The pandemic has slowed down progress for tourism and entertainment to flourish in Saudi Arabia, seeing as unnecessary visits into the country have halted. The revenue from the entertainment sector is suffering, as is employment for people who work in the industry. However, Saudi Arabia has a solid infrastructure now to uphold its entertainment industry; it is a priority for the nation. Saudi Arabia is determined to reach its goals for Vision 2030 and get back on track for when the pandemic is finally over.

– Shelby Tomassini
Photo: Flickr

Impact of COVID-19 on Poverty in Saudi Arabia
The impact of COVID-19 on poverty in Saudi Arabia is undeniable, especially when considering the growing unemployment rate. During the non-pandemic years, around 10%-20% of Saudi Arabians were in poverty and many of that number were women. However, Saudi Arabia’s government has not released specifics regarding poverty or homelessness.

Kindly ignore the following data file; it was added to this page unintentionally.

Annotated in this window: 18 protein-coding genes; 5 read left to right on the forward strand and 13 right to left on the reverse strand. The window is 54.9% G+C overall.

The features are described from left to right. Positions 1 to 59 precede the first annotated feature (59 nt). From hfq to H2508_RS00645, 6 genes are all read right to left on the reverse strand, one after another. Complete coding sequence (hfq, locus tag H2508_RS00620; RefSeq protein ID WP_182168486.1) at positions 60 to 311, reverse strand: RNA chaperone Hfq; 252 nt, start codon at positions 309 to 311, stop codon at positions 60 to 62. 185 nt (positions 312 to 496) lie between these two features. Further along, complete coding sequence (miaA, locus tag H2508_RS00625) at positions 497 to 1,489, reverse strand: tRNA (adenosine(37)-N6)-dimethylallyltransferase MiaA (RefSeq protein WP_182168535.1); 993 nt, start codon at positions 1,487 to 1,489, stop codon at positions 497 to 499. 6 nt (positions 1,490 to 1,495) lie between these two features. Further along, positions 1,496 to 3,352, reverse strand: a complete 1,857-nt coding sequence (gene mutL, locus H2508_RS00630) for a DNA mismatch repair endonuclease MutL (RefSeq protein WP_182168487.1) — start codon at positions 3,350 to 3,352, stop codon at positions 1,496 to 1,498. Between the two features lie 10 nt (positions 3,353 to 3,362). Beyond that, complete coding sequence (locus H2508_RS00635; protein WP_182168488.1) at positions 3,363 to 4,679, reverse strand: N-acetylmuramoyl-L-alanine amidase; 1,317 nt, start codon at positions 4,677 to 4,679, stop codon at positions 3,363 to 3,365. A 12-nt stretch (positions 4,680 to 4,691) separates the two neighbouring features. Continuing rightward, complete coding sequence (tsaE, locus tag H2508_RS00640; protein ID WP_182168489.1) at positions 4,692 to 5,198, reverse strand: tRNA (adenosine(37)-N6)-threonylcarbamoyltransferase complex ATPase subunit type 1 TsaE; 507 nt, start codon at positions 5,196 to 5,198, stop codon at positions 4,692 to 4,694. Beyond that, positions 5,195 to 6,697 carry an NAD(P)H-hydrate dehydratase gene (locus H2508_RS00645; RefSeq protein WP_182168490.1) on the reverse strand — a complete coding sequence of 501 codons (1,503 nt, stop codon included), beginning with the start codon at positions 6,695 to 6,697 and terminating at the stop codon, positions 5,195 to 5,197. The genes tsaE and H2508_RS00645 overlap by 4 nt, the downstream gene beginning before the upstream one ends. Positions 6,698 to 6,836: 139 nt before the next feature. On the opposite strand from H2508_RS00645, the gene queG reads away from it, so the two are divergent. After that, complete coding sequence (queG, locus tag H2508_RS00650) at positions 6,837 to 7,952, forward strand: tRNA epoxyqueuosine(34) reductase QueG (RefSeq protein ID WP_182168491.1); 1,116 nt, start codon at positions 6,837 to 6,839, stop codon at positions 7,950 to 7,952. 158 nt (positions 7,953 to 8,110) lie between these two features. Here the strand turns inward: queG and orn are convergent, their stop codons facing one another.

COVID-19 in Saudi Arabia led to 8,591 deaths and 539,698 cases as of August 18, 2021. Additionally, the government administered approximately 32.8 million doses of the vaccine to Saudi Arabians. Saudi Arabia has a strict mask policy, requiring all people to wear a mask in all public places. Otherwise, unmasked individuals will receive a fine of 10,000 Saudi Riyals, which is almost $3,000.

Unemployment and Poverty in Saudi Arabia